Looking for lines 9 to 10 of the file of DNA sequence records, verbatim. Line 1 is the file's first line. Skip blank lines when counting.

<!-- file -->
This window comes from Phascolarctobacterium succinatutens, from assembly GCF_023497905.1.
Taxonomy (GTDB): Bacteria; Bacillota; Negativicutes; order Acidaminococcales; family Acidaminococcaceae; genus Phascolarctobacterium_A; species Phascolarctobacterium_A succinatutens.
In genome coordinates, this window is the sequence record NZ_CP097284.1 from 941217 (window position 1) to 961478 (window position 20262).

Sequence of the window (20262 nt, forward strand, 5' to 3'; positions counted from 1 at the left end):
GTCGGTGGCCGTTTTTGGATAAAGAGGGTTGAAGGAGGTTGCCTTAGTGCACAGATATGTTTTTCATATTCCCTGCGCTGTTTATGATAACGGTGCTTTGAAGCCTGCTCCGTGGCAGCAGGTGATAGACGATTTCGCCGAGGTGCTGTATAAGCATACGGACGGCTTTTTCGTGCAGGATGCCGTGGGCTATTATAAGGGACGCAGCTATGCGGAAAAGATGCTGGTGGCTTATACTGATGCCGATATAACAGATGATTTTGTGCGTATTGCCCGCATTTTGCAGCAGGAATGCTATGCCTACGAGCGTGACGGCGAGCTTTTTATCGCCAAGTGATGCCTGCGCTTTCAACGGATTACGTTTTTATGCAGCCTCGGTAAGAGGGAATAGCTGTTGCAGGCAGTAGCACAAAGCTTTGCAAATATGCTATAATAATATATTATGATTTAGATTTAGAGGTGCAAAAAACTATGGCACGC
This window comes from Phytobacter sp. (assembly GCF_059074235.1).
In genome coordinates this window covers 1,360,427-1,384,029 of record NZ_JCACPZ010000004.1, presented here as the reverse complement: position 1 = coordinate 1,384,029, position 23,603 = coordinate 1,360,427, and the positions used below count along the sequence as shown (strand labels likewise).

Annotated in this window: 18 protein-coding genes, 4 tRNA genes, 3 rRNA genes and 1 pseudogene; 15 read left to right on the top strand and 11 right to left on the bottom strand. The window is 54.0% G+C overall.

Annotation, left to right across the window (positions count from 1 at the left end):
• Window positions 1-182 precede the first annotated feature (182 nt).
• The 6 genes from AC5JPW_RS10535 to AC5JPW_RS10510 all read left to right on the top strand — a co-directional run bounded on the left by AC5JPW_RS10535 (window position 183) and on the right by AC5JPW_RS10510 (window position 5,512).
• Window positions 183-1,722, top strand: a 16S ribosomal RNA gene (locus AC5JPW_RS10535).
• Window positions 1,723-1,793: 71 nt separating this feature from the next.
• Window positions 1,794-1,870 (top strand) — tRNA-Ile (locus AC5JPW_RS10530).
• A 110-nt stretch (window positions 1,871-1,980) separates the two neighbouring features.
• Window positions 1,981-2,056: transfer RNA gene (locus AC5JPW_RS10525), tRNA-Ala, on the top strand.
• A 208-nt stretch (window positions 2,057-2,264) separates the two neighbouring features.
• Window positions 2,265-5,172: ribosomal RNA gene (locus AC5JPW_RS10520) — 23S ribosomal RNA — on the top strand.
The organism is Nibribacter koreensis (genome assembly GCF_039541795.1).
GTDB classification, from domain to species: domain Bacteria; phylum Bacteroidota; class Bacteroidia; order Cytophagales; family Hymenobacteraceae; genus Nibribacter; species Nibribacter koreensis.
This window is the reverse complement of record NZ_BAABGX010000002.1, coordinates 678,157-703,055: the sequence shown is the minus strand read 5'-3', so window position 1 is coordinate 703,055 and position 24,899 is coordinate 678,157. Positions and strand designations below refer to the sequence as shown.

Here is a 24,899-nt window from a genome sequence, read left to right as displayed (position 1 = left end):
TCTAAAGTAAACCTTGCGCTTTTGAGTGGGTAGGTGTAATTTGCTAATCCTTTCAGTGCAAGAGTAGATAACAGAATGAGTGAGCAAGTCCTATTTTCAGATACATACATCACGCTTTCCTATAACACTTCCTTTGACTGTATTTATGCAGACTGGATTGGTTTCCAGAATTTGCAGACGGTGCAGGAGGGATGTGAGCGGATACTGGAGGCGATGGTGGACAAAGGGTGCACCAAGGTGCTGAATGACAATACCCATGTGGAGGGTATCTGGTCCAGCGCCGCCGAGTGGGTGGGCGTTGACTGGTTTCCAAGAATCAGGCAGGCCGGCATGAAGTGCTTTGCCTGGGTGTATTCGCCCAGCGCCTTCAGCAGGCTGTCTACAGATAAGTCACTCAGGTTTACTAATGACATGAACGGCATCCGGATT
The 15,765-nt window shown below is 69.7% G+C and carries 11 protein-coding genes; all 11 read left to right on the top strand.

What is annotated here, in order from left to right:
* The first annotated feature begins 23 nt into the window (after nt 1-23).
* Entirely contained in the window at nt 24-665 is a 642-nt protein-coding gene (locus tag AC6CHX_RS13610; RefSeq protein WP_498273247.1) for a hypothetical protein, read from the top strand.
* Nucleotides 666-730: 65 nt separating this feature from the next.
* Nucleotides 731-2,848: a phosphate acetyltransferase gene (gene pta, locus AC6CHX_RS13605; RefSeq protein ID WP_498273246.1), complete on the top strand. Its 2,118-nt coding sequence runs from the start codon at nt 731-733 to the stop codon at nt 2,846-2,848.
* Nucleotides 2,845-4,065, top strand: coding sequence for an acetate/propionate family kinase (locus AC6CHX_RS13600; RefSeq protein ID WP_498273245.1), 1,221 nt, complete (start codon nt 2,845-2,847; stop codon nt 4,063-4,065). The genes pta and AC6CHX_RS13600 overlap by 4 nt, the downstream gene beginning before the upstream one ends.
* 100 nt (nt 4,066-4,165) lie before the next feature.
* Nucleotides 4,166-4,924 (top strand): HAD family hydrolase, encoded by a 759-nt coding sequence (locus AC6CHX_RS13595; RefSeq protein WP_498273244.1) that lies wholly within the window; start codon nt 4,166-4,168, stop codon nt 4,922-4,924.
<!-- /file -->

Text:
Annotation, left to right across the window (positions count from 1 at the left end):
• Window positions 1-182 precede the first annotated feature (182 nt).